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EU Translation Guide: Beware of false friends, jargon and abbreviations – Take care with abbreviations

abbreviations

Too many unfamiliar abbreviations can make a document incomprehensible and send your reader to sleep:

(ERDF + EAGGF + CAP = ZZZ).

If the meaning ofan abbreviation might not be clear to your reader, you should:

  • write them out in full if the expression only occurs once or twice in the docurrent; or
  • spell them out when you first use them in a document, followed by the abbreviation in brackets, and then use the abbreviation in the rest of the document; and/or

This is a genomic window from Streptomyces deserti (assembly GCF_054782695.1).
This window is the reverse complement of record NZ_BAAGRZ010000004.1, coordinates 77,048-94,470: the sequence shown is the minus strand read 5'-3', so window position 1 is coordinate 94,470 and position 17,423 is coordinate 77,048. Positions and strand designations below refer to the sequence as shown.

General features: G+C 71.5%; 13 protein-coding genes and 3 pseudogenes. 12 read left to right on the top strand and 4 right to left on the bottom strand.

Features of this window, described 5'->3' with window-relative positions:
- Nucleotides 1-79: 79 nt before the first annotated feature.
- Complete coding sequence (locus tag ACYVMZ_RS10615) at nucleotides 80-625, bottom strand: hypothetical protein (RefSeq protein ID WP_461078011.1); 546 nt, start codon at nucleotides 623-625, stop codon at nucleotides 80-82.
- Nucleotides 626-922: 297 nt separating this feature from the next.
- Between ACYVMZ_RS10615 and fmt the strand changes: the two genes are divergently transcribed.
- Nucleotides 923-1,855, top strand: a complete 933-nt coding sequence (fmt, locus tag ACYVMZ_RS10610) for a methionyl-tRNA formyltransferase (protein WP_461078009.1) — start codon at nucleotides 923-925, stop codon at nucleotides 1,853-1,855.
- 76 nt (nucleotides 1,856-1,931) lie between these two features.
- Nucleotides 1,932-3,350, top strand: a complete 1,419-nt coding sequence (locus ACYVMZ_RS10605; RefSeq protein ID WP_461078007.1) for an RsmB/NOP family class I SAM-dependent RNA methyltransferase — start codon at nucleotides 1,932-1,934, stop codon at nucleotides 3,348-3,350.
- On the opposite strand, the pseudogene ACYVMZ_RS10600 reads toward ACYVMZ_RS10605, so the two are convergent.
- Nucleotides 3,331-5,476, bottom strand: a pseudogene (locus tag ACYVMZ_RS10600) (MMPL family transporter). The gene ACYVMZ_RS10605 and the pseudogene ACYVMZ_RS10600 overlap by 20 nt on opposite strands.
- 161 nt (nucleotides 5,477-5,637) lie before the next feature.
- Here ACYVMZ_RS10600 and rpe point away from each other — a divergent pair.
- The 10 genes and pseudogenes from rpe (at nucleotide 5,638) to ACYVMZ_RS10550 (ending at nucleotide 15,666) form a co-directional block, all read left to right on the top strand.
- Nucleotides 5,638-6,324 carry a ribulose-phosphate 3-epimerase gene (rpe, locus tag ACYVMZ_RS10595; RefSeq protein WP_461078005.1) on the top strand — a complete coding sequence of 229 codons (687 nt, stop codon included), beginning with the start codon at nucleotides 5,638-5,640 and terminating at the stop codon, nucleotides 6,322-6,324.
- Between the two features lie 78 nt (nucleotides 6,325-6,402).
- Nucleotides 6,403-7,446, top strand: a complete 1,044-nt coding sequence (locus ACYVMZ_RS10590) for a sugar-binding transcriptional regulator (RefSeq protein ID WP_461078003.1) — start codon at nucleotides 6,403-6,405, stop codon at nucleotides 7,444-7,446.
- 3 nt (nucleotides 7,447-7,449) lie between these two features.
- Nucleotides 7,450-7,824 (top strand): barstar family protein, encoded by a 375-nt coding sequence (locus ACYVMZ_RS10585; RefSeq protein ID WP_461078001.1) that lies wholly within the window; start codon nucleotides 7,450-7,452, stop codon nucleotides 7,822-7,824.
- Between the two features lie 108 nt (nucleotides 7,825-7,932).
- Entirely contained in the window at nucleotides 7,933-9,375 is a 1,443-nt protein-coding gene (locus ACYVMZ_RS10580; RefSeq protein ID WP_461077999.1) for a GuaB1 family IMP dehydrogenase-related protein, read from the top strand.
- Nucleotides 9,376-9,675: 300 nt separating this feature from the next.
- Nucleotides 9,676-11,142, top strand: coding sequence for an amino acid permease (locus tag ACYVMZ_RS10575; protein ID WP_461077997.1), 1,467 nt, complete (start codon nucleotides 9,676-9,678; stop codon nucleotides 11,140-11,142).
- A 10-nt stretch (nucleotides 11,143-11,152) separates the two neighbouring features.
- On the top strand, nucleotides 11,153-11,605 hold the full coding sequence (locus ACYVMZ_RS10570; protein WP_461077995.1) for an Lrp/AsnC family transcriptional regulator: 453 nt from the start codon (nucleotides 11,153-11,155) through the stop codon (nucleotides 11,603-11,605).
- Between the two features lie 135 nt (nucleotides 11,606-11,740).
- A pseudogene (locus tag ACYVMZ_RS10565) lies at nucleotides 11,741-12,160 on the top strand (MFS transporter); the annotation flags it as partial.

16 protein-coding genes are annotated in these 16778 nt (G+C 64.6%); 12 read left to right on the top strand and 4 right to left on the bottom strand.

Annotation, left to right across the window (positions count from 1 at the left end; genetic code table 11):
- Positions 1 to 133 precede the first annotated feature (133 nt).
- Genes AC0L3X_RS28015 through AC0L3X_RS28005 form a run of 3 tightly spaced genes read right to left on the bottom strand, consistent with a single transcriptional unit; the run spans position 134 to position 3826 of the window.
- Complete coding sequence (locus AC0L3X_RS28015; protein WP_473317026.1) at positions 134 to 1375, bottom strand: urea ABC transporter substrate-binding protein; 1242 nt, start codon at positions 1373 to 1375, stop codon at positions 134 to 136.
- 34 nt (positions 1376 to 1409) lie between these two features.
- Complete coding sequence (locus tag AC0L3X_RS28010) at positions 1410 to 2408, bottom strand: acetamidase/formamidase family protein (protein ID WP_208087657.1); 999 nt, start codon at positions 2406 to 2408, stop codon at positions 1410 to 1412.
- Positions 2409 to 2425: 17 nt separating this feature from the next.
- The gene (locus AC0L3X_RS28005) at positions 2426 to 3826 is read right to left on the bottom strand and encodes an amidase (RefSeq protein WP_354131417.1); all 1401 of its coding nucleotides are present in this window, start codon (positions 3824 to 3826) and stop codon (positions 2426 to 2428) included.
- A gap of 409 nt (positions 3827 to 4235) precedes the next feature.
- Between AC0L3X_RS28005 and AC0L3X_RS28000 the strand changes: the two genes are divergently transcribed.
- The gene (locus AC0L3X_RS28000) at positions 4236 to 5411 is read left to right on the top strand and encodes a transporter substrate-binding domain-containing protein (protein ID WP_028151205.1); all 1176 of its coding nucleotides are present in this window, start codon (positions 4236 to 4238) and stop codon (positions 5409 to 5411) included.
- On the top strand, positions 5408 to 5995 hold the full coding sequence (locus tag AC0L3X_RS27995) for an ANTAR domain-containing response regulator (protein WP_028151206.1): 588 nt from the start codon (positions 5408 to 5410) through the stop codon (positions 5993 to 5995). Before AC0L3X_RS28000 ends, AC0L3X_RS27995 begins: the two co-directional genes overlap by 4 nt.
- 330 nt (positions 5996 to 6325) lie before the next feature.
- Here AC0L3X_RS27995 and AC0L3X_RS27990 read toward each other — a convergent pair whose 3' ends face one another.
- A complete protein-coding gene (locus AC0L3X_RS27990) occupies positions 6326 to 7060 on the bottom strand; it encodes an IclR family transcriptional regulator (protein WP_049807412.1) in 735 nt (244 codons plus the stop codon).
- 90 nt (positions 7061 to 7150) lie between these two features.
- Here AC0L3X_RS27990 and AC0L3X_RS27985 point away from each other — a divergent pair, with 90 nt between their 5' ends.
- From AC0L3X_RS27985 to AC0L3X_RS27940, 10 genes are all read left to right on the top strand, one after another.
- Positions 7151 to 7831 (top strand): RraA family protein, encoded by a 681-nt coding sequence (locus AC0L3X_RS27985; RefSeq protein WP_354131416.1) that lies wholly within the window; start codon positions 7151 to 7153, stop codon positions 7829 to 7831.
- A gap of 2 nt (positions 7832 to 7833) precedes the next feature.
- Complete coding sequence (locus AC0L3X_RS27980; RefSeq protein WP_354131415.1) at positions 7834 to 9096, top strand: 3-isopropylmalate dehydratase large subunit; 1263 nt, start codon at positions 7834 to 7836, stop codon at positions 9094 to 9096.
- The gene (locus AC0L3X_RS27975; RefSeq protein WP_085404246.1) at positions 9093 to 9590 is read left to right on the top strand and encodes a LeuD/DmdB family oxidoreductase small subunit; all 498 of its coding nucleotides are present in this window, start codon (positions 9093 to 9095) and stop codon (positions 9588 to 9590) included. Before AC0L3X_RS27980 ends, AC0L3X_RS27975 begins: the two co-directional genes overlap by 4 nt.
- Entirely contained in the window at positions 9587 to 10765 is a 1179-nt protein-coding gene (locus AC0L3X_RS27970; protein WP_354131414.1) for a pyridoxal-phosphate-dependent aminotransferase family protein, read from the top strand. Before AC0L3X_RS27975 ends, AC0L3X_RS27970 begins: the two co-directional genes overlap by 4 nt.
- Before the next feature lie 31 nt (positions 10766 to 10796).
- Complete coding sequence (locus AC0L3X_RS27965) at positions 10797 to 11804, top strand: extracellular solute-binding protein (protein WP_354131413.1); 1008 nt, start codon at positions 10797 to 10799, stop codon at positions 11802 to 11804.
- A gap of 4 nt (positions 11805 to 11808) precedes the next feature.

• attach a list of abbreviations or a hyperlink to show what they stand for.

The ‘Main Acronyms and Abbreviations’ section of the Interinstitutional Style Guide (http://publications.europa.eu/code/en/en-S000400.htm) defines many of-the acronyms and. abbreviations used in European Commission documents.

As always, consider your readers’ needs:

  • Some readers will be irritated if ‘common’ abbreviations are spelled out.
  • Writing ‘marketing authorisation holder’ on every other line instead of ‘MAH’ will make the document much longer.

Remember that abbreviations and acronyms can mean different things in different contexts.

For example:

ESA stands for

  • European Space Agency
  • Euratom Supply Agency
  • European System of Accounts
  • Endangered Species Act
  • Environmentally Sensitive Area
  • Eastern and Southern Africa
  • Electron Stimulated Adsorption
  • and several other alternatives.

Source: http://iate.europa.eu

 

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